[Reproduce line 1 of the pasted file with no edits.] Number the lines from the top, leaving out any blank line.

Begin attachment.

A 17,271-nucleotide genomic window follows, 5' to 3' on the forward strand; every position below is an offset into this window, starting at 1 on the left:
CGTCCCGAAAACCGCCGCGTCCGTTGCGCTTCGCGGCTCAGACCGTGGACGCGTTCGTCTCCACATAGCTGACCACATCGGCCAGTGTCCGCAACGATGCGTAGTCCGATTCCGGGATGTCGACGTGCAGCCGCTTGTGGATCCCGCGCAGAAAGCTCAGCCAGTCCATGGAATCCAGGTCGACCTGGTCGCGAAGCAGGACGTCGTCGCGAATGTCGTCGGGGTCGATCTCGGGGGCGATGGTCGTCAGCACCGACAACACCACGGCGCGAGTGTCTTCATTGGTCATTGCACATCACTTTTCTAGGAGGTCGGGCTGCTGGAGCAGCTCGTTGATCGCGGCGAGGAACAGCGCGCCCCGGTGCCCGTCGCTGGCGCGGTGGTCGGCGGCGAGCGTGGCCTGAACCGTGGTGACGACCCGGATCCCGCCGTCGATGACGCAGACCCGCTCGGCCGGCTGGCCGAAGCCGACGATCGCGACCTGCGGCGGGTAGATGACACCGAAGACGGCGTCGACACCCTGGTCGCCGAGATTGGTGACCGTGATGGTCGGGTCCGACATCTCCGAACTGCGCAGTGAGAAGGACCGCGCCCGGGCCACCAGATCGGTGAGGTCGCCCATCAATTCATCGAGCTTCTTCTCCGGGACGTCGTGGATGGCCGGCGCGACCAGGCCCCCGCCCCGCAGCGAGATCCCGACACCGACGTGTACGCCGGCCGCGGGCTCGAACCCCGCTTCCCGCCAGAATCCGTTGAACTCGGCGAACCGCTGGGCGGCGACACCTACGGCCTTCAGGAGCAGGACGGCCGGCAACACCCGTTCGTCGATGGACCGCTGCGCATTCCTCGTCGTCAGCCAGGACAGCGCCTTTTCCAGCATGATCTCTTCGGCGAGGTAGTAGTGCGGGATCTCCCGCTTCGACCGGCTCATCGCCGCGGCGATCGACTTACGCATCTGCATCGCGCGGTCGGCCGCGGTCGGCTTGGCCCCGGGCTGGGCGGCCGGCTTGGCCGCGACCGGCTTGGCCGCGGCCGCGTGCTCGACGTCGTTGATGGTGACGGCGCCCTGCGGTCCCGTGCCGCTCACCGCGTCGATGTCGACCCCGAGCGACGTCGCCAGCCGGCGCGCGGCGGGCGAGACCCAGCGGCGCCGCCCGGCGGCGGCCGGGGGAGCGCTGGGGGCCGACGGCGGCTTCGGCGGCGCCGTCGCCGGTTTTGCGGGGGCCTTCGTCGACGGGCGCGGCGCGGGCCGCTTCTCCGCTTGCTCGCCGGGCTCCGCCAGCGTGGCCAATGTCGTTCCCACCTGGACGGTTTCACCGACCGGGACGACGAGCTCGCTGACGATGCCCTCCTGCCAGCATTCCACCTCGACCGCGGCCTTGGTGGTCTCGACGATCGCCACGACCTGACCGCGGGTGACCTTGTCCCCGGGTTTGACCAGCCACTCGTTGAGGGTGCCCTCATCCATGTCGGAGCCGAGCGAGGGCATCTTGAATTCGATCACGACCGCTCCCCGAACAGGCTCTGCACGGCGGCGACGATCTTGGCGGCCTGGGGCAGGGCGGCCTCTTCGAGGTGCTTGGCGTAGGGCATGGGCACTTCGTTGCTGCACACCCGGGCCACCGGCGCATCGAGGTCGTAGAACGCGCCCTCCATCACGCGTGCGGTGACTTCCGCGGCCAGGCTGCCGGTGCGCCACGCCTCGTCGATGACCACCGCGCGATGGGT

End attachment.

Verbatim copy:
A 17,271-nucleotide genomic window follows, 5' to 3' on the forward strand; every position below is an offset into this window, starting at 1 on the left: